26. Check-in Regularly with Someone You Trust for Added Peace of Mind
Solo-traveling is a great way to learn about yourself and the world around you and to ensure you get to do things your way. But that doesn’t mean you don’t deserve the same safety net as someone traveling with a group.
Whether you choose another traveler you’ve met or someone back home, having someone that knows they are your safety net and is aware and expecting to hear from you is so important. If something happens to you and you don’t check-in with that person like you said you would, they may be your best bet for getting help quickly.
A simple “Hi, I’m safe” text or call to check-in is all you need for staying safe and accountable.
27. Travel in Groups for a Safer Night Out
Like I said though, traveling with a group provides a safety net that solo-outings do not, and this is especially applicable at night. So don’t hesitate to join or create a group when you want to go out.
Make sure it’s obvious that you’re with other people wherever you are. Criminals target people who are alone but will steer clear of groups because they’re more likely to get caught if they try to steal from you or harm you. A united front makes you a harder target.
If you’re traveling on your own and itching for a night out, make some friends at your hostel and invite them out! It may feel awkward asking a stranger to hang out with you, but just be honest and tell them you don’t want to go out alone. Chances are they’ll understand and welcome the company.
Besides, making new friends is part of the fun of travel!
28. Practice Situational Awareness to Avoid Unnecessary Risk
This might seem like one of those obvious travel safety tips, but you have to pay attention to your surroundings when you travel. Walking with your head down looking at your phone tells the world that you’ve got no situational awareness, as does gawking at skyscrapers.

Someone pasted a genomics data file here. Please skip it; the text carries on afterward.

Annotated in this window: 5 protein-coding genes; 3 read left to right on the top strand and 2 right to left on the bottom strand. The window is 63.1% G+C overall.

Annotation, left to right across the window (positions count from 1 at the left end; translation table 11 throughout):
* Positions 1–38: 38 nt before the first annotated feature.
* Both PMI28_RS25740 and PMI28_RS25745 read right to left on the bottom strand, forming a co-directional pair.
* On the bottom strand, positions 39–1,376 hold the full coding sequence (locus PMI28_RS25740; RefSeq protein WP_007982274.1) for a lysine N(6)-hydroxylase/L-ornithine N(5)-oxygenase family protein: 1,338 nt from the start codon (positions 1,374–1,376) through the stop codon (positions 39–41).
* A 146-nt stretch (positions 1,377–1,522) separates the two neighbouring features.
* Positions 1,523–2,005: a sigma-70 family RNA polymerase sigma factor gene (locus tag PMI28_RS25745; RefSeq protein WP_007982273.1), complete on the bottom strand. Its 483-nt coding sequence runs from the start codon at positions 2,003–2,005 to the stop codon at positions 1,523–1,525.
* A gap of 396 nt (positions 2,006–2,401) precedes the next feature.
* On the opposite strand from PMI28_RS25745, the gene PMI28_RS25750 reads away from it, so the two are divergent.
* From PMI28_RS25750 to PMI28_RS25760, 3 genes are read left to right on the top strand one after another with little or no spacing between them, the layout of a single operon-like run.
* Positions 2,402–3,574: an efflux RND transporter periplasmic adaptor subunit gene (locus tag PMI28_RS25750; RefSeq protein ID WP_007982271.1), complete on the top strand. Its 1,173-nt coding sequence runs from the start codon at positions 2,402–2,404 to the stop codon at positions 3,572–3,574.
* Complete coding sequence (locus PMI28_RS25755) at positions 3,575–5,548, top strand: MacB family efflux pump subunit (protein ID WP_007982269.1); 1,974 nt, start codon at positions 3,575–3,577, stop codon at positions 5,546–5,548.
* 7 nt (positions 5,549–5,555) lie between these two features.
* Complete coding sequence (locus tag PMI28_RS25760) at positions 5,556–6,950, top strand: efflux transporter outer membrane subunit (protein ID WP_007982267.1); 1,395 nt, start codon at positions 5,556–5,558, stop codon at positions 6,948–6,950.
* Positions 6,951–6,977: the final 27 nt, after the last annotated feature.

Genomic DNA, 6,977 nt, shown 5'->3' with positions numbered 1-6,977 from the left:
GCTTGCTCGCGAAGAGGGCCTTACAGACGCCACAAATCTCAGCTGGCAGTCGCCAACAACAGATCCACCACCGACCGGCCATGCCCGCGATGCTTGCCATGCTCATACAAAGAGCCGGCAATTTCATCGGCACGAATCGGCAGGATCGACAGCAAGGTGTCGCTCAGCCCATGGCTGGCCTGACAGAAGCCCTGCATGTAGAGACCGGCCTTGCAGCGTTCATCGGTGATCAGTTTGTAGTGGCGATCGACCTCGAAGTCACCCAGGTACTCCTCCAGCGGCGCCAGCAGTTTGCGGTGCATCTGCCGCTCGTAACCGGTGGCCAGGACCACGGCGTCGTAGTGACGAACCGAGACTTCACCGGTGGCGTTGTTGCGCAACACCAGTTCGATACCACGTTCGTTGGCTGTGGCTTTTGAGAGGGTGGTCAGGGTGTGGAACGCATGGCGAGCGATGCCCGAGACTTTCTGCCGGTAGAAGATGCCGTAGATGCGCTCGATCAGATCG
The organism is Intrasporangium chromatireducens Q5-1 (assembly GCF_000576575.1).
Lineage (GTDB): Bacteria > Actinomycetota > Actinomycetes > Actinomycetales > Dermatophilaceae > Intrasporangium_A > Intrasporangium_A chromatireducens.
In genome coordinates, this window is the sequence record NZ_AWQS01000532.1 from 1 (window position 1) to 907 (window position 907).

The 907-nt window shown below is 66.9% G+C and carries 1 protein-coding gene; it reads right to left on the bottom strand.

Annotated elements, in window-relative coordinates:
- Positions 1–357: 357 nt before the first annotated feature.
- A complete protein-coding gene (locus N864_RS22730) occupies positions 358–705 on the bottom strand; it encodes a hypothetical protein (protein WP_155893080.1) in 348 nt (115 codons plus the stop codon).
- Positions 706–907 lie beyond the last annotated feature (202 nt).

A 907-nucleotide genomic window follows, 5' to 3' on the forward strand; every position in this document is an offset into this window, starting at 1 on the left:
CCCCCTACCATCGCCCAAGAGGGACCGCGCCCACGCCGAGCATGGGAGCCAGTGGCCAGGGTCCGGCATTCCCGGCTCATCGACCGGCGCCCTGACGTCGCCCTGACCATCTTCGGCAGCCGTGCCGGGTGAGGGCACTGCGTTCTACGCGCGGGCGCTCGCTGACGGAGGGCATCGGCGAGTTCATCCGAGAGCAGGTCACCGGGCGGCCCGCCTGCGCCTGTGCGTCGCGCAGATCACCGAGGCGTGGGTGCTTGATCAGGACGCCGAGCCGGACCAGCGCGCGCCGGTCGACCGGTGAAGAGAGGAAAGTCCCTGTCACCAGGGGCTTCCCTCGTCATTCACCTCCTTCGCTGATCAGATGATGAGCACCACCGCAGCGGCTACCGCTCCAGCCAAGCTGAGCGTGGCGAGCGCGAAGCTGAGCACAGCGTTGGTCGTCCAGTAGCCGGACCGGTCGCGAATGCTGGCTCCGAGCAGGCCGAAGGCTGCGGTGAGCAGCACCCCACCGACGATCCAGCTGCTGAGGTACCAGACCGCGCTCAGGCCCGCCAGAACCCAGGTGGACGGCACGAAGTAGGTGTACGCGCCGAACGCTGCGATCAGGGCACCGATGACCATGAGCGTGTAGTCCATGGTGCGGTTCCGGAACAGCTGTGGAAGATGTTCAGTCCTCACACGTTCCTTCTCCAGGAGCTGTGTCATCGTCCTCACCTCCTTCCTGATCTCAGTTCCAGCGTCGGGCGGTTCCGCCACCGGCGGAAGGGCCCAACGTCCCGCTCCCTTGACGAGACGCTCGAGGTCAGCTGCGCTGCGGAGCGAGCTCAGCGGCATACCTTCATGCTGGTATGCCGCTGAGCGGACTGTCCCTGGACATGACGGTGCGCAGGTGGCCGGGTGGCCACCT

Your surroundings are going to be complex and dynamic, and you need to maintain a critical eye and a clear head so you can react quickly and appropriately to possibly dangerous situations.
Make eye contact with potential threats. No, I don’t mean get into a staring contest, but let them know you see them and they’re more likely to move on. Keep your phone in your bag, stay (relatively) sober, and look out for your friends as well.
Body language also plays a big role in deterring theft and harassment. When sitting in a restaurant for instance, always do your best to sit facing the door, so you can see everyone coming and going from the building. Choose bus seats closer to the door for a quick exit if you don’t feel comfortable with the people around you.
29. Know Important Phrases in the Local Language to Avoid Confusion
Nothing is more frustrating than taking a bad, stressful situation and adding a language barrier.
Hand gestures and charades can only get you so far in a foreign country. Besides being polite, learning a few important phrases in the local language of the countries you’re visiting can save you a lot of trouble. You can even write the words and phrases down and keep them on you if memorizing isn’t your thing.
Learn to comfortably say words like “hello/goodbye,” “please/thank you,” “clean water,” “toilet,” “bus,” and “train.” You can also work on questions like “where is the…?” or “how much for…?” And of course, people love it when you can order food or a drink in their native tongue.
“Dos cervezas, por favor!”
30. Trust Your Instincts to Make Good Decisions
Everyone has some level of intuition. It’s like a survival instinct; you know the feeling! When something isn’t quite right, maybe your stomach starts to feel queasy, or the hairs on the back of your neck stand up.
Don’t ignore your “spidey-senses” if they’re trying to tell you something. When all other travel tips fall short, and a situation feels “off,” trust yourself and your intuition to make the right choice and help you stay safe.
31. Wear Your Helmet to Protect your Most Important Asset!
Alright, alright, this one may seem like a no-brainer (pun intended), but I can’t count the number of times I’ve seen travelers cruise past me on a moped with no helmet on!
Concussions can disrupt a trip, and your “how’d you get that scar?” story won’t exactly sound epic when you tell them you fell off a bike without a helmet on your head. Unfortunately, common sense is not always a common virtue.
Besides, while your insurance company may cover emergency medical evacuation or repatriation, it may not cover dumb decisions like not wearing your helmet. Do you really want to test it?
And this goes for any kind of personal protective equipment, especially if you opt to participate in extreme sports. You wouldn’t skydive without a parachute, so please don’t scooter without a helmet!
I hope these travel safety tips help you feel secure while getting the most out of your travels (and if you want more, check out my 65 Best Travel Tips). Whether you’re backpacking or traveling first class for a vacation, this universal list of advice is tried and true. Travel safe!